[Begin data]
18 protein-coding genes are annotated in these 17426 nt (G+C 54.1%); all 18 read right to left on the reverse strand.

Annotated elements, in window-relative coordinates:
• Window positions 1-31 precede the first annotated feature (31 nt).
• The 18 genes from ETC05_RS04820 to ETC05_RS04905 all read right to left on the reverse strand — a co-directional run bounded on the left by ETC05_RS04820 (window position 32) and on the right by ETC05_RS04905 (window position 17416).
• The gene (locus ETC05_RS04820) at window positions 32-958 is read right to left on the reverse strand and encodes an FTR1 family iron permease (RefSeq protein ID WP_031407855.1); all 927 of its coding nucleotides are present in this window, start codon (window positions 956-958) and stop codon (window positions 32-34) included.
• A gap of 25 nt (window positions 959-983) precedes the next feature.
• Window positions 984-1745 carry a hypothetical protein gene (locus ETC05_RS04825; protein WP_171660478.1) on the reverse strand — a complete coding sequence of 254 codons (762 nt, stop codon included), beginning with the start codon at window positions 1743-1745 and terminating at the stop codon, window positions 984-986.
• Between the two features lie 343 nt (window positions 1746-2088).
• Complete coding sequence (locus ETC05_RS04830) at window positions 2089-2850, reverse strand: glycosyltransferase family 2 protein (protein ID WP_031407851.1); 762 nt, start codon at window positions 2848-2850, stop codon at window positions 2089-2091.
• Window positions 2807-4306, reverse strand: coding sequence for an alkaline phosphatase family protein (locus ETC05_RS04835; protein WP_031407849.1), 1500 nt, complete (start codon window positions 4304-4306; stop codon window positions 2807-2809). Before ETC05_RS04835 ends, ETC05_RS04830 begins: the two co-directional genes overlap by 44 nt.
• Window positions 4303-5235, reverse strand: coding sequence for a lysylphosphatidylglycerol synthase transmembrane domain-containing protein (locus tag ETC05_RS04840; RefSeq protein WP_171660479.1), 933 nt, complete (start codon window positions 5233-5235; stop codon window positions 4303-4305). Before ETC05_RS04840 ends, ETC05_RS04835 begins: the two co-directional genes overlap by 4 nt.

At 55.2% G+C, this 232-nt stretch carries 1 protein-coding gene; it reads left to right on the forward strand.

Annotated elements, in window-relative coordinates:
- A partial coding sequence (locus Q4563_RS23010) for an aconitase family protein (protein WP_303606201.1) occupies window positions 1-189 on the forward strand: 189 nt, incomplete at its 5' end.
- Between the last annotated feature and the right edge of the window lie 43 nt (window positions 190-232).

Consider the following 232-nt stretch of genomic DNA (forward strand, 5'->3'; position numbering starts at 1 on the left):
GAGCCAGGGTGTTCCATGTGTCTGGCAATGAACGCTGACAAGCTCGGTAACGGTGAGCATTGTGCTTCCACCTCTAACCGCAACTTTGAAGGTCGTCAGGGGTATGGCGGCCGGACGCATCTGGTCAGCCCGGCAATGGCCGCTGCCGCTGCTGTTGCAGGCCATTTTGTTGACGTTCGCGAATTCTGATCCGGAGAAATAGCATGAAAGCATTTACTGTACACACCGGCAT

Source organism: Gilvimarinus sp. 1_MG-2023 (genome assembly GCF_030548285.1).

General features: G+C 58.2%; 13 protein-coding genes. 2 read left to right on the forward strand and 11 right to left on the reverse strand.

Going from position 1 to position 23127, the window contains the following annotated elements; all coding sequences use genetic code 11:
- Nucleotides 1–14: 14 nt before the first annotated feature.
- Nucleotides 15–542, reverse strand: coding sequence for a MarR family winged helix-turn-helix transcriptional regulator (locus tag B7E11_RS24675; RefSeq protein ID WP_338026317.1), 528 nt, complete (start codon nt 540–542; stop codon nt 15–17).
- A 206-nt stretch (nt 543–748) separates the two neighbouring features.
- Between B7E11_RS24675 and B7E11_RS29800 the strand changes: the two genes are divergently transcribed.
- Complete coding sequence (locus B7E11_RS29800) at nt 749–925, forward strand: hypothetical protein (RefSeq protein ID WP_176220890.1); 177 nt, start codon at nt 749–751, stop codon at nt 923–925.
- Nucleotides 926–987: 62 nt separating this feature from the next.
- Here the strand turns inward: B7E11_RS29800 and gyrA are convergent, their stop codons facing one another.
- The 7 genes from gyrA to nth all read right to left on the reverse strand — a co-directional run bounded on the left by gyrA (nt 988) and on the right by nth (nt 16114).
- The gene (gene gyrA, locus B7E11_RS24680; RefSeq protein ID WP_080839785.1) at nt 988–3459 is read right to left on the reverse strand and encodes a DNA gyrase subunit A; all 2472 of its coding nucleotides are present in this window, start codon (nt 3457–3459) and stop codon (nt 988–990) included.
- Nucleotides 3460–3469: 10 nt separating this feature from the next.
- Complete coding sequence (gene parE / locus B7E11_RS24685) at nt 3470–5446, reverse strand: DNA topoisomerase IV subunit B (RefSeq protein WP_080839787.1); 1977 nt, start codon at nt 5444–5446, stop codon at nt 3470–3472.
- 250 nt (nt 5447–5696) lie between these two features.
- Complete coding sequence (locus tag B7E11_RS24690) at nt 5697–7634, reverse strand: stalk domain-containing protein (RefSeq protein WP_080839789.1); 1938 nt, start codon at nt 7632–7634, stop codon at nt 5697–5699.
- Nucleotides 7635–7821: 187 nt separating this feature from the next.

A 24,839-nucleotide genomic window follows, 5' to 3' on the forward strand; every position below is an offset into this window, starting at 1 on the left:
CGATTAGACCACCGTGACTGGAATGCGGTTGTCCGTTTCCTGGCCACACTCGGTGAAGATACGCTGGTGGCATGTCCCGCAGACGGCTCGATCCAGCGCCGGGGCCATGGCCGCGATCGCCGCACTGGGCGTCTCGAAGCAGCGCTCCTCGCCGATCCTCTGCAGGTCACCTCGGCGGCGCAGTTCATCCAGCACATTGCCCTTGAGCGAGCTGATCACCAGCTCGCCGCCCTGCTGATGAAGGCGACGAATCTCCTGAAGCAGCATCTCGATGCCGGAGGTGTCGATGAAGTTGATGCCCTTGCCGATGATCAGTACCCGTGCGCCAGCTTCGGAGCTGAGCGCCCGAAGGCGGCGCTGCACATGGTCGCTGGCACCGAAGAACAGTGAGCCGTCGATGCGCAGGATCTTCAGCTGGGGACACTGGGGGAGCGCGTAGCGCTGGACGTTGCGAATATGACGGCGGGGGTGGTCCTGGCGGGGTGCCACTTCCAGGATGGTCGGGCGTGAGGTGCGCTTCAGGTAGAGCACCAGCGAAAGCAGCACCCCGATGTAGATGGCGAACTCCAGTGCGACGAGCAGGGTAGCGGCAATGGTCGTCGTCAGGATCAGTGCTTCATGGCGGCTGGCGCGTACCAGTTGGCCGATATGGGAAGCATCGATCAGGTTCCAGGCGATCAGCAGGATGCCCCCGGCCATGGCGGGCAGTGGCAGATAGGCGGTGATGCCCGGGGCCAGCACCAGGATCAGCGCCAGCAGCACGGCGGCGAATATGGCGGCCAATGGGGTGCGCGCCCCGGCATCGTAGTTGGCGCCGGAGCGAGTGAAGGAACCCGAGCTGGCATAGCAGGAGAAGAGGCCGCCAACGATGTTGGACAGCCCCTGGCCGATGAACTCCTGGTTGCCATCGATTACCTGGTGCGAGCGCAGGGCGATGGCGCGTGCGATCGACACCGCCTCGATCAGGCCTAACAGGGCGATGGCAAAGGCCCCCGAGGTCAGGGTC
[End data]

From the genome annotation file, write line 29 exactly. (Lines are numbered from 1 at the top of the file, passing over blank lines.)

- The gene (gene gyrA, locus B7E11_RS24680; RefSeq protein ID WP_080839785.1) at nt 988–3459 is read right to left on the reverse strand and encodes a DNA gyrase subunit A; all 2472 of its coding nucleotides are present in this window, start codon (nt 3457–3459) and stop codon (nt 988–990) included.